LINGUIST List 6.1595

Sat Nov 11 1995

Calls: Southeastern conf on ling, Word sense disambiguation

Editor for this issue: Ann Dizdar <>


  1. Martin Matthew Jacobsen, Secol Conference
  2. Nancy Ide, Call: Word Sense Disambiguation

Message 1: Secol Conference

Date: Sat, 11 Nov 1995 00:45:26 Secol Conference
From: Martin Matthew Jacobsen <mmj3293TAM2000.TAMU.EDU>
Subject: Secol Conference


March 15-16, 1996
College Station, TX

Plenary speakers: Paul Hopper, Elizabeth Traugott

Abstracts are invited for three special sessions, as well as for
general sessions in all areas of linguistics and stylistics. Send 6
copies of a 300-word abstract for a paper or a poster to the
appropriate address below (hard copies only, please). People whose
papers are accepted must be or become SECOL members.


On-line resources in linguistics. Abstracts to Anthony Aristar,
Department of English, Texas A&M University, College Station, TX
77843-4227 by Nov. 1, 1995. E-mail

Ethnography of communication. Abstracts to Kathleen Ferrara,
Department of English, Texas A&M University, College Station, TX
77843-4227 by Nov. 1, 1995. E-mail

Etymology. Abstracts to J. Lawrence Mitchell, Department of
English, Texas A&M University, College Station, TX 77843-4227
by Nov. 1, 1995. E-mail


Abstracts to Southeastern Conference on Linguistics, Department of
English, University of Memphis, Memphis, TN 38152 by Dec. 5, 1995.
For guidelines, contact Joan Weatherly [Phone (901)678-4582; E-mail] or Marvin Ching [Phone (901)678-4520;
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Message 2: Call: Word Sense Disambiguation

Date: Sat, 11 Nov 1995 12:09:50 Call: Word Sense Disambiguation
From: Nancy Ide <>
Subject: Call: Word Sense Disambiguation


 Special issue

 Guest Editors
 Nancy Ide <>
 Jean Veronis <>

The discrimination of word senses, word sense disambiguation (WSD), is
of prime importance for all areas involving computerized language
analysis, including corpus-based research, lexical studies,
information retrieval, machine translation, natural language
processing, studies of style and theme, authorship attribution, and
applications such as hypertext browsing.

As early as the late 1950's, WSD was recognized as a critical but
extremely difficult task for automated language analysis. The
intractability of the problem contributed to the abandoning of machine
translation research programs in the early 1960's, when one of the
pioneers in the field, Bar-Hillel, proclaimed that he could see no way
computer programs could ever determine, for example, the proper sense
of the word "pen" in the sentence "The box is in the
pen". Nevertheless, in the past 30 years researchers have continued to
work on the WSD problem, and although the problem is far from solved,
considerable progress has been made.

This special issue is intended to summarize the state of the art in
WSD, identify the main areas of difficulty, and suggest solutions for
improvement. Papers are invited on all areas of WSD, and especially on

 o large-scale knowledge sources for WSD. Given the difficulty of
 building large-scale knowledge sources by hand, researchers have
 turned to "ready-made" resources such as machine-readable
 dictionaries and corpora. However, each of these kinds of resources
 poses problems, and none covers definitively the areas required to
 accomplish WSD.

 o the problem of sense division. The disambiguation of word senses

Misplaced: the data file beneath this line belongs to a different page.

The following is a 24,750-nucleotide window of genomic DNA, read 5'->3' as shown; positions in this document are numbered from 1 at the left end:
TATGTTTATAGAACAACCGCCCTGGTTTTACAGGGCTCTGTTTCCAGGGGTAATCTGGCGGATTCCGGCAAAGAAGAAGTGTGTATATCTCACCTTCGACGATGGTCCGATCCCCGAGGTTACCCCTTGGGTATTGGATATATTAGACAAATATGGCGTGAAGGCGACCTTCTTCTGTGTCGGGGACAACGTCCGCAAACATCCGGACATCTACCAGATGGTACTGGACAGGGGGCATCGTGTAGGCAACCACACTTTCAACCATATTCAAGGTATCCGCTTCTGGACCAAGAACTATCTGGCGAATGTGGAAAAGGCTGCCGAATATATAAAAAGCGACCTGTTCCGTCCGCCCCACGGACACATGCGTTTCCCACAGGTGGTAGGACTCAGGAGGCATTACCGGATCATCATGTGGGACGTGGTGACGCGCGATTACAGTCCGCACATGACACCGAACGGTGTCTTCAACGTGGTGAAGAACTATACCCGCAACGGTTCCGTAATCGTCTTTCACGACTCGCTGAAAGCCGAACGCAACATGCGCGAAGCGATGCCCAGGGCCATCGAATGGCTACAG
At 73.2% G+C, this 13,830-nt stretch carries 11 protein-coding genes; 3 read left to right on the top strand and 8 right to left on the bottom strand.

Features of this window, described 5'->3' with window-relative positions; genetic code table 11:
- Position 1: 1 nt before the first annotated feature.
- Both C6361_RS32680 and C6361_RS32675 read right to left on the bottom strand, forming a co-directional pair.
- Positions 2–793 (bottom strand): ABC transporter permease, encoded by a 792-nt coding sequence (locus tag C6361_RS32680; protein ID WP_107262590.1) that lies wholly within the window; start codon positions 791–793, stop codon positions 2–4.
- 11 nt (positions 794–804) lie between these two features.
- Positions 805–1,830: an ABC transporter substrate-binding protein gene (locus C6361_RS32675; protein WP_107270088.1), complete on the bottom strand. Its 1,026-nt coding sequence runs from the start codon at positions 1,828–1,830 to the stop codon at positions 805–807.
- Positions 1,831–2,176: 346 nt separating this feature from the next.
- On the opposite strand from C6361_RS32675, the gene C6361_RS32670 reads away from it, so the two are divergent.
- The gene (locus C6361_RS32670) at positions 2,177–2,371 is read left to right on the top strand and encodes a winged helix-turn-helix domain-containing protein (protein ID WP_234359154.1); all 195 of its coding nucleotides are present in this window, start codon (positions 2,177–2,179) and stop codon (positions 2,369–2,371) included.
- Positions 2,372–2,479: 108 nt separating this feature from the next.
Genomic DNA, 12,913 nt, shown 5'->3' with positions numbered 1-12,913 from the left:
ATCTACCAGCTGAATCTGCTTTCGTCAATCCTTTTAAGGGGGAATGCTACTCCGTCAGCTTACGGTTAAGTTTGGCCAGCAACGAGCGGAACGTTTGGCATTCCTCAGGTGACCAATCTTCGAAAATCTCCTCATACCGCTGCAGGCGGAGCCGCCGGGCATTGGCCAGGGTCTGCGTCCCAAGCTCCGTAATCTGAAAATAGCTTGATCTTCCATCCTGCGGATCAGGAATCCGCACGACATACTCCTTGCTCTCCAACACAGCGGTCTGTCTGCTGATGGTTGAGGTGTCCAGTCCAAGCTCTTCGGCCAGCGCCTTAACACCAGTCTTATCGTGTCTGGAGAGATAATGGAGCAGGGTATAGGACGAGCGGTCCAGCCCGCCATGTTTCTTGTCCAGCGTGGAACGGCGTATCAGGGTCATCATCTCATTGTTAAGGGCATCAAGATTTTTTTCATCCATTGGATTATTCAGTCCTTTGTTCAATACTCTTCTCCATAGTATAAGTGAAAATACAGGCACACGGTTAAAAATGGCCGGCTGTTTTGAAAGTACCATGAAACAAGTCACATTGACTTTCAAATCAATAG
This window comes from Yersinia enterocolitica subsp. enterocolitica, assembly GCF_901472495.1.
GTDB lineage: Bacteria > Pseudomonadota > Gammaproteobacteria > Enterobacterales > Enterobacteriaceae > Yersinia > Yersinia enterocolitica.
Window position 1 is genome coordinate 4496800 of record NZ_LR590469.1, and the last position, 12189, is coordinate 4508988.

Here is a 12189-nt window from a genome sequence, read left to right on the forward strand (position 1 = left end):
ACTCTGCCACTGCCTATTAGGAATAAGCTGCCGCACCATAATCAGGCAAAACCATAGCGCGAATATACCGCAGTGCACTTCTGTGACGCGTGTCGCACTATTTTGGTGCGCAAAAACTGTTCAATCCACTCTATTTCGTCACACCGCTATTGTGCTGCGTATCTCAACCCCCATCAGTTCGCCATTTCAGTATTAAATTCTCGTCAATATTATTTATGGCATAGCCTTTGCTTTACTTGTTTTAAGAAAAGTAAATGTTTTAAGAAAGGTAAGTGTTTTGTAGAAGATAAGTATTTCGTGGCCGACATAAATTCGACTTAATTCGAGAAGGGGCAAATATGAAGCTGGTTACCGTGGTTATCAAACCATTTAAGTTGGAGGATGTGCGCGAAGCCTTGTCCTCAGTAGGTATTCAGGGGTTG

involves, a priori, determining what the appropriate sense
 distinctions for a given word are. Many studies have shown that the
 kinds of sense distinctions made by most everyday dictionaries (and
 even some computer dictionary resources such as WordNet) are too
 finely-grained, and in some cases not even appropriate, to serve the
 purposes of language analysis.

 o combination of methods (statistical, rule-based) and knowledge
 sources (associative, collocational, phrasal, morphosyntactic,
 statistical, domain-related, etc.). It is now widely held that no
 single approach is complete enough for WSD, and that a combination
 of sources and methods is required. However, it remains to be
 determined how to most effectively combine methods and knowledge for

 o assessment of the knowledge "needs" for WSD. There is no precise
 quantitative study on what the knowledge "needs" are in order to
 disambiguate a given word in a given context. For example, in the
 sentences, "I write on the page", "I spoke to the page", "The front
 page says..." it is obvious that different kinds of knowledge
 contribute more or less to the proper (and/or easy) disambiguation
 of "page" in the various contexts--i.e., the strong association
 between "write" and "page", selectional restrictions on the verb
 "speak", and collocational information for "front" and "page",

All papers will be peer reviewed. Priority will be given to papers
that have a strong empirical background and report precise,
quantitative results.

SUBMISSIONS Hard copy submissions should be on letter-size paper (8.5
x 11 inches, or A4), double-spaced throughout, including footnotes and
references. The paper should begin with an informative abstract of
150-250 words. Manuscripts must be written in English. Six copies
should be sent to

 Julia Hirschberg, CL Editor
 AT&T Bell Laboratories
 600 Mountain Avenue, 2D-450
 Murray Hill, NJ 07974, USA
 (+1 908) 582-7496;

Submissions in electronic form (LaTeX) must conform to the
Computational Linguistics specifications, which can retrieved from

Electronic submissions should be sent to <>.
All submissions must be received before April 1, 1996.

Computational Linguistics is published quarterly by the MIT Press for
the Association for Computational Linguistics.
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